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a) As she was opening her presents, so was I.

b) As she was opening her presents, so did I.

I think (b) means something slightly different and implies that I started and finished while she was opening her presents.

I'd say it means the same as c. I opened my present while she was opening hers.

Her action probably but not certainly takes longer than mine in that case.

Is that correct?

Many thanks.

3 Answers 3

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You are perhaps reading more into this than is there.

Unless it is clear from context that she never completed opening her presents, then there is no difference in meaning between the two sentences.

She was opening … as did I

implies some degree of simultaneity

She was opening … as was I

also implies some degree of simultaneity.

Both sentences are in a formal register, and that register is often associated with careful expression. If the writer is being careful, I agree that “as did I” should imply a lesser degree of simultaneity than does “as I was,” but, because people are not always scrupulously careful, I’d be reluctant to conclude that such an implication was intended. To put it a different way, although the different structures ought to, and may in fact, imply slightly different meanings, they do not necessarily do so. Even careful writers are not always careful. Sometimes we can be overly subtle in attributing different intended meanings to equally idiomatic forms.

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    We don't say, "She was doing something, as did I". We say, "She was doing something, as was I" or "She did something, as did I". Sep 8, 2022 at 4:17
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In this context, "as" can mean "because" or "while". Without a context that clearly indicates the meaning, both sentences are ambiguous. We can only guess which is correct by looking at the meanings.

Both "while" sentences have roughly the same meaning and make sense. However, the "because" sentences are different, and only one makes sense, so let's look at those.

a) Because she was opening her presents, I was opening mine.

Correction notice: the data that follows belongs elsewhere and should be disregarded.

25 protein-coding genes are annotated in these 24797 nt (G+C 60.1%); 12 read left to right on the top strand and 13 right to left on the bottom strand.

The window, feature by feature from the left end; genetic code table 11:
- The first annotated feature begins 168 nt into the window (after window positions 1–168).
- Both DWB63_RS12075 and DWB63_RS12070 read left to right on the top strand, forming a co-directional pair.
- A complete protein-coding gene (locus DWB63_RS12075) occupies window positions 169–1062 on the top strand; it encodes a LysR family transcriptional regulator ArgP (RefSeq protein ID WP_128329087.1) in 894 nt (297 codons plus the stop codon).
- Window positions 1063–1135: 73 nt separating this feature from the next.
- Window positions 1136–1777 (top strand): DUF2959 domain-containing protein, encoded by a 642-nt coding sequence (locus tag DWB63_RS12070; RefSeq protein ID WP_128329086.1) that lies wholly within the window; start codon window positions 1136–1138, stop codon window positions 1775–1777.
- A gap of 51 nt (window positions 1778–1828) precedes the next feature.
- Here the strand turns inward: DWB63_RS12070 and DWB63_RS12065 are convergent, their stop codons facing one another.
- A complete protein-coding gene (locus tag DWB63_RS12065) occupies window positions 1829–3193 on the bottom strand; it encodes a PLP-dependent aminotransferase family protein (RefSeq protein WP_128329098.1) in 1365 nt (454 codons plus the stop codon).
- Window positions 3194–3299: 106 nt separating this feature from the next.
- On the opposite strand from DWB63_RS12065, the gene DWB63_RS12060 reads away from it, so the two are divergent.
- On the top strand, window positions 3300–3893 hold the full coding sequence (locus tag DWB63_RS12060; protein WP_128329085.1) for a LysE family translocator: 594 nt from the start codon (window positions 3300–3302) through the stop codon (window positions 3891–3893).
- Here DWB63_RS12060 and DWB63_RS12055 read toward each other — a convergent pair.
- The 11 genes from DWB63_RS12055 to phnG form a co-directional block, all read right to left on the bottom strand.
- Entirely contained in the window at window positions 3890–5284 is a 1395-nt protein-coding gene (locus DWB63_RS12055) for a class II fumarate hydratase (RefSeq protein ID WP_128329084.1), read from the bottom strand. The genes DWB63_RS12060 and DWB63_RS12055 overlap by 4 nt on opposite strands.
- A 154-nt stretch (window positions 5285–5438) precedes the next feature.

Two past continuous tenses in the same sentence means that they happen at the same time, and not that one happens because of the other. But in this sentence, the two are linked with "because". Since one is not the cause of the other, it suggests that logically, if one thing is happening, the other must be happening too, like, if she was opening her presents, it necessarily means I was opening mine too. This meaning is strange, so it's probably not the intended meaning.

b) Because she was opening her presents, I opened mine.

When you have a simple past clause with a past continuous clause, the simple past clause begins after and often because of the continuous clause. This makes sense here, because the two are joined with "because". So it makes sense that when I saw she was opening her presents that I started opening mine too.

That said, the "while" meaning works with both sentences, so it's still not clear what the writer's intent was.

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  • Thank you all so much! Fantastic replies.
    – azz
    Sep 8, 2022 at 5:56
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a) As she was opening her presents, so was I.

That means: She was opening her presents and I was opening mine, both of us at the same time.

b) As she was opening her presents, so did I.

That means: As she was doing that, I did the same thing.

However, generally for speaking forms: So + aux+ pronoun or neither/nor + aux + pronoun uses the auxiliary verb based on the verb from main clause.

  • She has spent a lot of money. So have I.
  • They don't go to school here. Nor do you.
  • They have been wasting my time. So has he.

It is less usual for the tense to change in the so/nor phrase as in b) above.

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